Students dive through GW history to edit Wikipedia pages

Jim Hayes, a member of Wikimedia D.C., and Gaby Makowski, a freshman, updated a Wikipedia page at Gelman Library on Saturday. Camille Sheets | Hatchet Photographer

This post was written by Hatchet reporter Katie Willard.

Students dug through the University archives and special collections Saturday at Gelman Library to help edit and create Wikipedia pages on GW history and alumni.

Public services and outreach librarian Jennifer Kinniff organized the event, called the All Things GW Wikipedia Editathon, at which students researched and edited pages such as ones for alumnus and dance professor Dana Tai Soon Burgess and Mount Vernon College and Seminary founder Elizabeth Somers.

“I think learning about it helps students understand that they are part of a great tradition of scholarship and service, and that they may have more in common than they think with students of the 1960s or even the 1860s,” Kinniff said.

This was the first of the four “editathons” that focused on GW history, with previous themes ranging from international topics to labor history.

University archivist Bergis Jules gathered items such as copies of The Hatchet from the 1970s, a GW football letterman sweater and a letter from University creditor and former U.S. President John Quincy Adams to assist students with research.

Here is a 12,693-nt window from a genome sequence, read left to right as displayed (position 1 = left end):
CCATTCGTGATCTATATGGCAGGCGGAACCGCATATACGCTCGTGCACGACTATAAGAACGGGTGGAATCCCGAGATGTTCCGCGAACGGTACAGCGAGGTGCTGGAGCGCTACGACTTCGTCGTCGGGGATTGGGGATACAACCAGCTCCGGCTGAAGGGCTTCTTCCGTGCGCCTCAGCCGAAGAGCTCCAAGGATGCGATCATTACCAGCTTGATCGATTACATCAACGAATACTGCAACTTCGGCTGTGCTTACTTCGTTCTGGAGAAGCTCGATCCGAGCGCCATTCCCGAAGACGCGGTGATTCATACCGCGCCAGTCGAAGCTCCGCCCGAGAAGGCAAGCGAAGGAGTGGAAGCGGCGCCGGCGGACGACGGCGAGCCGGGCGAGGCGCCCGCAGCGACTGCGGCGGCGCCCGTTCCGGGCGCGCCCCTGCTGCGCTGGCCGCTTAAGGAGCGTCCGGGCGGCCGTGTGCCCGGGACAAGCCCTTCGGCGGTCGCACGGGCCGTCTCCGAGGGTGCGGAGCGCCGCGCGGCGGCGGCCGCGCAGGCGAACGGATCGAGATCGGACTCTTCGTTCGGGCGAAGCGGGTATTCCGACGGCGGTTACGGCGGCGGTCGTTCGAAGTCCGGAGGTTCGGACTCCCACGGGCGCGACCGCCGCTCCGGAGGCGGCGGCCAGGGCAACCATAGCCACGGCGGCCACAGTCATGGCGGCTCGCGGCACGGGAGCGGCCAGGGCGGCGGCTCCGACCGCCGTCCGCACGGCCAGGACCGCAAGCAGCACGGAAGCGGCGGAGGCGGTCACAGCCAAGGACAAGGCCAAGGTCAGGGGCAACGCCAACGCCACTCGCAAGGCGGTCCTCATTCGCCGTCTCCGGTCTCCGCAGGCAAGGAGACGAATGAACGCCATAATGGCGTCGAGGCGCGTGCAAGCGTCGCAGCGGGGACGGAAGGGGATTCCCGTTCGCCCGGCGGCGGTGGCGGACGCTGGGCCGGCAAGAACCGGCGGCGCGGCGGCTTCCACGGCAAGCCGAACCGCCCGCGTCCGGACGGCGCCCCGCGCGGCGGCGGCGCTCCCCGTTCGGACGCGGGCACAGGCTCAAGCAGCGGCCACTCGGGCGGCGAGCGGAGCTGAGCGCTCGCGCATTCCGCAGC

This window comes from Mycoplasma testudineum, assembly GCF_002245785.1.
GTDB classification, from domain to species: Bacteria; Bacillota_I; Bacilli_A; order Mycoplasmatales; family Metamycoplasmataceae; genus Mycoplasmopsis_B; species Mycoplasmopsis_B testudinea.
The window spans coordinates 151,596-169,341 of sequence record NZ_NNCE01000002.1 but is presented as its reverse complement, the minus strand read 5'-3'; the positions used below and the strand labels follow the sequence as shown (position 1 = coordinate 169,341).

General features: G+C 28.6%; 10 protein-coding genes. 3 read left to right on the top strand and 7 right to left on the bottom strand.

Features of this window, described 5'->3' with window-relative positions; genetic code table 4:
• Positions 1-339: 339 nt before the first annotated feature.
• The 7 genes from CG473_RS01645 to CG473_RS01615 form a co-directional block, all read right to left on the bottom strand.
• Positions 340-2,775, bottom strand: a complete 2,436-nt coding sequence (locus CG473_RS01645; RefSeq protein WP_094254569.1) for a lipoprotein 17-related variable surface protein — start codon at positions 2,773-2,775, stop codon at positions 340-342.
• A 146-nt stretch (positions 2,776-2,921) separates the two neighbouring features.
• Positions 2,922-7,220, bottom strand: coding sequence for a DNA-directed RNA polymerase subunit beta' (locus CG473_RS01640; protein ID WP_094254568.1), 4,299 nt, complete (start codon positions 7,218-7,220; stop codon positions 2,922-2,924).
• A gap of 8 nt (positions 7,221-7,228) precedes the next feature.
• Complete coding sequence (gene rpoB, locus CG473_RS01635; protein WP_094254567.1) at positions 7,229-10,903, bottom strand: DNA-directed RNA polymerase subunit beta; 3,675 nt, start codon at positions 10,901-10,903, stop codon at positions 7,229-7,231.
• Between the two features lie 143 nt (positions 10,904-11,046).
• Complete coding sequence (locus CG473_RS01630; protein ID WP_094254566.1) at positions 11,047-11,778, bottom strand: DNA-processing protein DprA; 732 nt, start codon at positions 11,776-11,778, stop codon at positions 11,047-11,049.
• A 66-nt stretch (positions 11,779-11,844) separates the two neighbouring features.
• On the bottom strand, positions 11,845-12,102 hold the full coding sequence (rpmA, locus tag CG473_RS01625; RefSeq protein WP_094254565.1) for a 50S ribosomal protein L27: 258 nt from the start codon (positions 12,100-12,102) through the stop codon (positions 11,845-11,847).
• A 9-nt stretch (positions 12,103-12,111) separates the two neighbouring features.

“The University archives has a wealth of collections, most of which students can freely access to conduct their research,” Jules said.

Dominic McDevitt-Parks, cultural partnership coordinator for Wikimedia D.C., said it was also important for students to know the proper way to use Wikipedia, after briefing the students on how to best edit the pages.

“With events like this, the goal isn’t to make everybody a regular editor – it’s to teach them informational literacy and how to evaluate sources,” McDevitt-Parks said. “Knowing how to evaluate a Wikipedia article is a major skill now, considering how common and popular it is.”

Freshman Jerrel Catlett said he had prepared for the event for weeks as part of his D.C. History, Culture and Politics course. He said he liked the idea of the editathon because it allowed him to share his new knowledge.

“Here you’re actually contributing your information to something larger that other people can use,” Catlett said.

The Hatchet has disabled comments on our website. Learn more.